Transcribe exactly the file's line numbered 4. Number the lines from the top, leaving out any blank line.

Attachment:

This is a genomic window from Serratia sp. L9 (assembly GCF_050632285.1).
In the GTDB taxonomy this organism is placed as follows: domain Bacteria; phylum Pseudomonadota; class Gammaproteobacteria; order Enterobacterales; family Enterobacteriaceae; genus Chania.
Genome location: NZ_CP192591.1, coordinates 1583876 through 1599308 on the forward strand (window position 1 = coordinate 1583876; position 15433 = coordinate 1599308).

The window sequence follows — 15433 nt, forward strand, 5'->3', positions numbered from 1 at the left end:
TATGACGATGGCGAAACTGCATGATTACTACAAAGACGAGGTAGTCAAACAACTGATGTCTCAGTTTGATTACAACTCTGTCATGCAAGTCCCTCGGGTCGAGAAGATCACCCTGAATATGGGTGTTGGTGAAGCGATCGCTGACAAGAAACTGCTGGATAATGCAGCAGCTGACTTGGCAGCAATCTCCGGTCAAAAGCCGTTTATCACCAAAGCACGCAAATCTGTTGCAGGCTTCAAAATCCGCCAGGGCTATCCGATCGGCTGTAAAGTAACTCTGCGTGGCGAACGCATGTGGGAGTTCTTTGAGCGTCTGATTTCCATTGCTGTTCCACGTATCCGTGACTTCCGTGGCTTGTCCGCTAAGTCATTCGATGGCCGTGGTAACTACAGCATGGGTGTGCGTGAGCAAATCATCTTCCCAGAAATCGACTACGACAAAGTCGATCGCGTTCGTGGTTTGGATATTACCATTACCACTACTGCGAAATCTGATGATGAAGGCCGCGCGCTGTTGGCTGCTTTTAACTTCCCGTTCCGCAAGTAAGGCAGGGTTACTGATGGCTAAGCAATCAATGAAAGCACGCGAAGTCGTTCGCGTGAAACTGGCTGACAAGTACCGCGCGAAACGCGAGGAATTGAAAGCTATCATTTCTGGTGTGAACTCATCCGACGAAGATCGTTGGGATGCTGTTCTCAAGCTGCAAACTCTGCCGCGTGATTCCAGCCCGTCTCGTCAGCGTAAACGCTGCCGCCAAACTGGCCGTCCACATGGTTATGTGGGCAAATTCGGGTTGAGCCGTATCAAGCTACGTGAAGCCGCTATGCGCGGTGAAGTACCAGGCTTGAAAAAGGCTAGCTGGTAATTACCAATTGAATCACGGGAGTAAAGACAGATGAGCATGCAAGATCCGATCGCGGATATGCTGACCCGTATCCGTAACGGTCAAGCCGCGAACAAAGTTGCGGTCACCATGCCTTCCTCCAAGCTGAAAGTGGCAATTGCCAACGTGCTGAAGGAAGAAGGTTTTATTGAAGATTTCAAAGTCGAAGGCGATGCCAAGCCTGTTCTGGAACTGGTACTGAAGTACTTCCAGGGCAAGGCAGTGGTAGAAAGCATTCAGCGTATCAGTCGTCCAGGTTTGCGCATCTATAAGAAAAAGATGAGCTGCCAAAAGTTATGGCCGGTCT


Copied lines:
The window sequence follows — 15433 nt, forward strand, 5'->3', positions numbered from 1 at the left end: